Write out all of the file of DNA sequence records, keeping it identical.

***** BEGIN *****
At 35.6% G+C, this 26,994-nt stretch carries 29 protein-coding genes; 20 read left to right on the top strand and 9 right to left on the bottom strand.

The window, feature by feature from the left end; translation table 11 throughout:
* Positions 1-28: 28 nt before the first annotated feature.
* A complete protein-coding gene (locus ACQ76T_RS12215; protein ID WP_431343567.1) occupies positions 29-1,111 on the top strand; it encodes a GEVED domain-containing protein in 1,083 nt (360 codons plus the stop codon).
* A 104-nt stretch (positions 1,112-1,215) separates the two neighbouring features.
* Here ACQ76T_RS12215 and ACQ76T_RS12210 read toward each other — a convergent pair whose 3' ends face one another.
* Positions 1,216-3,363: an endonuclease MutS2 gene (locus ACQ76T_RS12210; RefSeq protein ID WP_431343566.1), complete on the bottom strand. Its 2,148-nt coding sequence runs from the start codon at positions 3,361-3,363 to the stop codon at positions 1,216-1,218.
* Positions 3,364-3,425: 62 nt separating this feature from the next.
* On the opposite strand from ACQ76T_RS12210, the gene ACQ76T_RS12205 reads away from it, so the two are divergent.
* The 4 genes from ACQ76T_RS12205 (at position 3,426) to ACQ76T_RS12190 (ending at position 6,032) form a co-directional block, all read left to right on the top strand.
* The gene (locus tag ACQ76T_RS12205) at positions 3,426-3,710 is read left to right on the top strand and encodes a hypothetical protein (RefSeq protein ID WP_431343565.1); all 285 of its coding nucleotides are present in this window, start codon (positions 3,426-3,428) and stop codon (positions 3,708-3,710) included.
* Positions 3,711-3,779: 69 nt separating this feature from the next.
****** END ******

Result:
At 35.6% G+C, this 26,994-nt stretch carries 29 protein-coding genes; 20 read left to right on the top strand and 9 right to left on the bottom strand.

The window, feature by feature from the left end; translation table 11 throughout:
* Positions 1-28: 28 nt before the first annotated feature.
* A complete protein-coding gene (locus ACQ76T_RS12215; protein ID WP_431343567.1) occupies positions 29-1,111 on the top strand; it encodes a GEVED domain-containing protein in 1,083 nt (360 codons plus the stop codon).
* A 104-nt stretch (positions 1,112-1,215) separates the two neighbouring features.
* Here ACQ76T_RS12215 and ACQ76T_RS12210 read toward each other — a convergent pair whose 3' ends face one another.
* Positions 1,216-3,363: an endonuclease MutS2 gene (locus ACQ76T_RS12210; RefSeq protein ID WP_431343566.1), complete on the bottom strand. Its 2,148-nt coding sequence runs from the start codon at positions 3,361-3,363 to the stop codon at positions 1,216-1,218.
* Positions 3,364-3,425: 62 nt separating this feature from the next.
* On the opposite strand from ACQ76T_RS12210, the gene ACQ76T_RS12205 reads away from it, so the two are divergent.
* The 4 genes from ACQ76T_RS12205 (at position 3,426) to ACQ76T_RS12190 (ending at position 6,032) form a co-directional block, all read left to right on the top strand.
* The gene (locus tag ACQ76T_RS12205) at positions 3,426-3,710 is read left to right on the top strand and encodes a hypothetical protein (RefSeq protein ID WP_431343565.1); all 285 of its coding nucleotides are present in this window, start codon (positions 3,426-3,428) and stop codon (positions 3,708-3,710) included.
* Positions 3,711-3,779: 69 nt separating this feature from the next.